Over the winter of 1975-76, a larger group of Lesbian Separatists confronted the Amherst Feminist Repertory Company (AFRC) to demand change. The lesbian-led theatre company had formed at the beginning of 1975 to present original plays about women’s lives. They were rehearsing their second production, “Women On My Mind,” in a large UMass dormitory lounge when Separatists walked in and demanded to speak to the AFRC lesbians. After the straight women left the room, the Separatists criticized the company for putting on a production that shared content about lesbian lives with men and for allowing a straight woman to act the part of a lesbian coming out. They demanded that AFARC change this. What would happen if they didn’t was left hanging in the air as the Separatists marched out of the room.

I was an accidental witness to this confrontation, having gone to the rehearsal after working late at Everywoman’s Center on the UMass campus in hopes of getting a ride home. AFARC’s sound person lived at Green Street . So too did one of the lesbians in the group of Separatists, which included several former tenants, as well. I rode home with the sound tech. It wasn’t long before word spread of this action.  There were many arguments. Lesbians began taking increasingly rigid sides as rumors grew that the Separatists were going to picket the play performance and a counter group would block them.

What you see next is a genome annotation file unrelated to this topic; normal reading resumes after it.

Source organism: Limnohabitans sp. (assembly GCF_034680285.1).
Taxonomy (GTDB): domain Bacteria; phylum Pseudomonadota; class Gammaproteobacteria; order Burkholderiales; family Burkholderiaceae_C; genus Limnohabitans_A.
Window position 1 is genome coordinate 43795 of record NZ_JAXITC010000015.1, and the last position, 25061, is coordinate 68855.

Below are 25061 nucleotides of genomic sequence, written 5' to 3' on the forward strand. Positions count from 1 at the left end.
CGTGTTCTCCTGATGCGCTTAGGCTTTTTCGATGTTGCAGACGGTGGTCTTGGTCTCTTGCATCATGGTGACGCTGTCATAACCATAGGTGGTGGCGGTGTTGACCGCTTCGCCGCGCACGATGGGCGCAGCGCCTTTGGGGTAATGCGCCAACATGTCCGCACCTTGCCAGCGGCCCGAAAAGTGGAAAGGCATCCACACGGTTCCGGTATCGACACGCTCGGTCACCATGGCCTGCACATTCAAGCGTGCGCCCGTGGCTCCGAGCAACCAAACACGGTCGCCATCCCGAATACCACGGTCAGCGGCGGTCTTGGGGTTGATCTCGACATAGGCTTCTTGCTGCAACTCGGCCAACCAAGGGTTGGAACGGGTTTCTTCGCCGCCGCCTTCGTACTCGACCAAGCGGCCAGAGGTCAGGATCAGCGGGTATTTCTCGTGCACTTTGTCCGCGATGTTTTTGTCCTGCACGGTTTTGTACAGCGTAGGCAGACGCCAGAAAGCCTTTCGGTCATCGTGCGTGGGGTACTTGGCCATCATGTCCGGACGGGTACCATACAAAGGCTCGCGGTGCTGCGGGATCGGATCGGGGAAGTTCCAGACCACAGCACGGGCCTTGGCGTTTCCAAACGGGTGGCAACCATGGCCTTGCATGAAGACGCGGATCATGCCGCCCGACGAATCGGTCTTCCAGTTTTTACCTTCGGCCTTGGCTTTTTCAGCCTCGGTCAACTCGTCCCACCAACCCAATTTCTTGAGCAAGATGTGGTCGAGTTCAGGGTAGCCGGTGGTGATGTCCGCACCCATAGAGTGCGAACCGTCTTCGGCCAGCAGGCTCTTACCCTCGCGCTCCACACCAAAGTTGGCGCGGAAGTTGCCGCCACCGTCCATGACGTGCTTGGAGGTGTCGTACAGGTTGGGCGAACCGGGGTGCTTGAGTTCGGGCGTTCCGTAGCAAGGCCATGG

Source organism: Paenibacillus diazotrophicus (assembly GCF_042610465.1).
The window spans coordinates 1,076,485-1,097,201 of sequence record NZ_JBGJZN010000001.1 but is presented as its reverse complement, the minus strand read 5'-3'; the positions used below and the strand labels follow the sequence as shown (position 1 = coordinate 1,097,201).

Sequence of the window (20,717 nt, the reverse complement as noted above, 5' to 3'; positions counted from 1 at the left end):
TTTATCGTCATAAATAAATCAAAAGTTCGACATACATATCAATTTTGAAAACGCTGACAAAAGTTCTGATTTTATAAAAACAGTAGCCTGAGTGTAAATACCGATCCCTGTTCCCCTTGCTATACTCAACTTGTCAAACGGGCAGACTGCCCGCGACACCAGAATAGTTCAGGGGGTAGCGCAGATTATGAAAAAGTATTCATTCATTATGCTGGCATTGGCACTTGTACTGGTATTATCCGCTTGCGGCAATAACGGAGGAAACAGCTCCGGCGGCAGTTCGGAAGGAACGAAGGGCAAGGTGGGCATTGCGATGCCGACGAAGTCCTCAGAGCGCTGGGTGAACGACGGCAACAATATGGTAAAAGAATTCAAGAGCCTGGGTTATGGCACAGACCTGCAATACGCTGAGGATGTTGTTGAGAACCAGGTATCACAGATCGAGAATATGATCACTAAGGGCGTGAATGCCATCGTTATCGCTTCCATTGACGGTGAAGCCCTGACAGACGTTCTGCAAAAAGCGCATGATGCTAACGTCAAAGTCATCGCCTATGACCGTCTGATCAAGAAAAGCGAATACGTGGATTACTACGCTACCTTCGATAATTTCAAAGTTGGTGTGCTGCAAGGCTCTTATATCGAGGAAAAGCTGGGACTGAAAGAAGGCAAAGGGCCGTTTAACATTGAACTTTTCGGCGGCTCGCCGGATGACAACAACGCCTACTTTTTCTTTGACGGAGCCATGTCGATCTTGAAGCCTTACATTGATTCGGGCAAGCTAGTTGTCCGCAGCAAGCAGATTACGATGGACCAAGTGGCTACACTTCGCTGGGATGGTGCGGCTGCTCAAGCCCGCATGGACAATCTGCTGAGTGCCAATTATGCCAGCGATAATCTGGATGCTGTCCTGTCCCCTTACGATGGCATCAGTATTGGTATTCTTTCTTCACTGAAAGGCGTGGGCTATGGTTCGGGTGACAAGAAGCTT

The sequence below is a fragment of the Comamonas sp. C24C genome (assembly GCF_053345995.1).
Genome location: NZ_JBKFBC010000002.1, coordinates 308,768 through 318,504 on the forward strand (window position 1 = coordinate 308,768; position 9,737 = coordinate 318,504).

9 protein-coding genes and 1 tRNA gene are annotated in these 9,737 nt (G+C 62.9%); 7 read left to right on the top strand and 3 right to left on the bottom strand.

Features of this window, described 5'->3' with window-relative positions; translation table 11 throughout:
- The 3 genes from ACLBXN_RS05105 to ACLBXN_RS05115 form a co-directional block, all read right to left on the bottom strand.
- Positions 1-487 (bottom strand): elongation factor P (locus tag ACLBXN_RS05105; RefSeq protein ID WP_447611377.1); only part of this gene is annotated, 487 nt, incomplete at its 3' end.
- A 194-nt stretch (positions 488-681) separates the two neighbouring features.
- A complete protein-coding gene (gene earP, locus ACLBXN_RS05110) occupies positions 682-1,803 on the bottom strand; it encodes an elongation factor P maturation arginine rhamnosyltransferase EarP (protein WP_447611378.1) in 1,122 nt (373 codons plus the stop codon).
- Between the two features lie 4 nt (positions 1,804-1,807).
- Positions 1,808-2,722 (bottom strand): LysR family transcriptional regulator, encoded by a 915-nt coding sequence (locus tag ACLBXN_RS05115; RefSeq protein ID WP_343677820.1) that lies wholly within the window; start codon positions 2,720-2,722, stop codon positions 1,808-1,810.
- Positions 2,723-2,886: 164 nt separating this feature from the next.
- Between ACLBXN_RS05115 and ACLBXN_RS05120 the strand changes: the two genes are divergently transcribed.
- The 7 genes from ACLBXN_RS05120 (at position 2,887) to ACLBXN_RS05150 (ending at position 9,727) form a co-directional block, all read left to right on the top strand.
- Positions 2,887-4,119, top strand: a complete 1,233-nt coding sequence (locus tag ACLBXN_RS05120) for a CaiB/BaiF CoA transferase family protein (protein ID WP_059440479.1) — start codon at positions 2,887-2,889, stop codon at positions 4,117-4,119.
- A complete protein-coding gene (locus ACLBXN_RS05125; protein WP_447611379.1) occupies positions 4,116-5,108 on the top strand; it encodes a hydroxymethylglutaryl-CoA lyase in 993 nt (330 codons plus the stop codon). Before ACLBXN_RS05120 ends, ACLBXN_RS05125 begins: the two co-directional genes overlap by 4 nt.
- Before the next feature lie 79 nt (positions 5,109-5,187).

The play was scheduled to be staged in mid-May 1976 at Bowker Auditorium at UMass. It was not legal to have women-only, let alone lesbian-only, events in that space. The work-around that AFARC had invented was to schedule a one night first performance for women-only that was labeled a “dress rehearsal.”  AFARC was not going to cancel the production or replace the straight actress playing the role of a lesbian coming out.

benefit became a default community meeting about the disagreements

VWU’s Susan Saxe Defense Committee had planned an April benefit to raise legal funds but, because of the increasing distress, turned it into a lesbian community meeting instead.  The meeting was held, according to the recollection of the Old South Street Study Group, “in order that the hostilities, tensions, and rumors which had been growing around many issues and events be aired.” I heard that this meeting was of limited value however because many of those directly involved didn’t attend.

The Horizontal Hostility workshop I organized at the beginning of May was the next attempt to figure out how to deal with internal dissension. Again, a Separatist demanded lesbian-only space during the workshop, and, as I described in the first paragraph of this account, I got targeted by someone’s “rage masquerading as radicalism,” as happened among feminists elsewhere.

The AFRC production went on stage two weeks later as scheduled without any protesting pickets. I was there. As I recall it played to a full and enthusiastic house full of mostly feminists who enjoyed the humorous account of running a women’s center.